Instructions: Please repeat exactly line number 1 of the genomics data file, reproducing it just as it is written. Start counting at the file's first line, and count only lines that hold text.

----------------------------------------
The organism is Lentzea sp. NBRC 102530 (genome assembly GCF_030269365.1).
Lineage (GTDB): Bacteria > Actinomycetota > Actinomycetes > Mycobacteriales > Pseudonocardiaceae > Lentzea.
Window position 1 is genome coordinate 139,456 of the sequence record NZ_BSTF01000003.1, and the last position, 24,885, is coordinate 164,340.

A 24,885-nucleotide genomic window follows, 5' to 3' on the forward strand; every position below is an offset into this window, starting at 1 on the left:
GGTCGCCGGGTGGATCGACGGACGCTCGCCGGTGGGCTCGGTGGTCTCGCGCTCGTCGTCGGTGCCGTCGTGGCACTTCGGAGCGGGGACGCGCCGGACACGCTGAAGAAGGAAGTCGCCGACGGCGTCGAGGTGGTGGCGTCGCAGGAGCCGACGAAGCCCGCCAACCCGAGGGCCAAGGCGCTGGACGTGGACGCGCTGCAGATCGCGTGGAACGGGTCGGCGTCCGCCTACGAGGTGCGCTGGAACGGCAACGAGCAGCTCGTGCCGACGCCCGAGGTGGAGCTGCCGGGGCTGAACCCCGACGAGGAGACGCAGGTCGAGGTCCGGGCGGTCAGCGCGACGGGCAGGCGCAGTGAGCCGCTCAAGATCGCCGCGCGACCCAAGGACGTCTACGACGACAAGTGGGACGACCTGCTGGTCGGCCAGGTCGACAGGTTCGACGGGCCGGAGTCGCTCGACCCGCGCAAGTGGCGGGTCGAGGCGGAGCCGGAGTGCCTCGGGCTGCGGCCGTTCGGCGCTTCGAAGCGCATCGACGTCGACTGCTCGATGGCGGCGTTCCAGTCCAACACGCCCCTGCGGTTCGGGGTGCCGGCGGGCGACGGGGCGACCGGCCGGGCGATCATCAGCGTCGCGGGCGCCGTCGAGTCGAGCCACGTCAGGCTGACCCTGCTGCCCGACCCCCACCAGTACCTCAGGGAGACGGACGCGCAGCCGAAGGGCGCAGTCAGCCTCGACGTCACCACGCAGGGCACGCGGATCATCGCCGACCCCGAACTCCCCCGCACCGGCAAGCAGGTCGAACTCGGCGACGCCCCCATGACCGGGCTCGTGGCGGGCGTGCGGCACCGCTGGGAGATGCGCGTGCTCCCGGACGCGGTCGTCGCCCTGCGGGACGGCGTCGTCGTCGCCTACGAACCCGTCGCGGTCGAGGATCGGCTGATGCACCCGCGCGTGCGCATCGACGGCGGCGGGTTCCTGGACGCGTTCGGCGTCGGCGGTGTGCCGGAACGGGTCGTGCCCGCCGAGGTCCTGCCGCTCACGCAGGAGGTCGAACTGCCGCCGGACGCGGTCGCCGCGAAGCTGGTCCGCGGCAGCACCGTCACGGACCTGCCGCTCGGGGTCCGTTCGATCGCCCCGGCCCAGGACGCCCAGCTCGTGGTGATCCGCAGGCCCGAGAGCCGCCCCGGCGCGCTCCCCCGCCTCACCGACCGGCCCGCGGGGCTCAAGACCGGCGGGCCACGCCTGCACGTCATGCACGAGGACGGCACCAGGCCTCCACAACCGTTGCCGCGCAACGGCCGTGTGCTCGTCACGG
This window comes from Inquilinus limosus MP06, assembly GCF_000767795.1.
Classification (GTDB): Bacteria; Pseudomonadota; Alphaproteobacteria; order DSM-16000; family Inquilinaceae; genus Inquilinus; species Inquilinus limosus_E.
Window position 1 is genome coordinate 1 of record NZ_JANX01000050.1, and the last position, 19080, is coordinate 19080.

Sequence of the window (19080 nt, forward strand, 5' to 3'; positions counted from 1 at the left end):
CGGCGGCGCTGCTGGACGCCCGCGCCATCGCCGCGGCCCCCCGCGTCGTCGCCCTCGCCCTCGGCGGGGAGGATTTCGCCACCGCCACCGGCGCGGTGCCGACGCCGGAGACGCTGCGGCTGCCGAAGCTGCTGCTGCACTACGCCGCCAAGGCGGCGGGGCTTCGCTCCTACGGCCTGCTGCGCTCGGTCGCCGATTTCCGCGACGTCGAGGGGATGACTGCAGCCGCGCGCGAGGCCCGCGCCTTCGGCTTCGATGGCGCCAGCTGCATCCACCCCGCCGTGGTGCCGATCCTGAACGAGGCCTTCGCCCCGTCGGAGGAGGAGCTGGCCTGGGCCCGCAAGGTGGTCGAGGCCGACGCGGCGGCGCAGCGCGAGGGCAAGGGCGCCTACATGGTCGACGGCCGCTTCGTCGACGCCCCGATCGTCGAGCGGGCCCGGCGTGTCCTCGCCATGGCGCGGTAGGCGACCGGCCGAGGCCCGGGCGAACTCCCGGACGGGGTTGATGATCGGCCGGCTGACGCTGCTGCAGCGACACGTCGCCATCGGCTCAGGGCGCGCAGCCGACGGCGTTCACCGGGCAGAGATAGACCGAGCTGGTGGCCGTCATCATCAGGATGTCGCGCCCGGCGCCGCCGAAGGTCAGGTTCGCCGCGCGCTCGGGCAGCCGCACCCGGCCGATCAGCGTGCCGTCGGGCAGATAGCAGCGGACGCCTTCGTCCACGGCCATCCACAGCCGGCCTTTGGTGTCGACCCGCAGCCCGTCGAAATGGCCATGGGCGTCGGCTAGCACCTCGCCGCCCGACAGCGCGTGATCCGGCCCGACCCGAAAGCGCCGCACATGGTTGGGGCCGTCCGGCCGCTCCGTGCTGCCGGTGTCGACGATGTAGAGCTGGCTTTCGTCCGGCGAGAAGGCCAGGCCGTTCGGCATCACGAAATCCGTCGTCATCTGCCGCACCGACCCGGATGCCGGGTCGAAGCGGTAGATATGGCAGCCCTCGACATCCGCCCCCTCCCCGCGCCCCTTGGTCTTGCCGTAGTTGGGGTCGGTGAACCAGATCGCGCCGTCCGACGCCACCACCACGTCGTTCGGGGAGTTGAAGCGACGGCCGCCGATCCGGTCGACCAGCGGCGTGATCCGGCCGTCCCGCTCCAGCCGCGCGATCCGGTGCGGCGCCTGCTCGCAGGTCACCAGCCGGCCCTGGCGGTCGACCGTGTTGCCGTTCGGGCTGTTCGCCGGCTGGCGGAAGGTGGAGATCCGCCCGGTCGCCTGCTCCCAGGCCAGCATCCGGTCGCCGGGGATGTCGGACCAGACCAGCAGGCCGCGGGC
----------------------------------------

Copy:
The organism is Lentzea sp. NBRC 102530 (genome assembly GCF_030269365.1).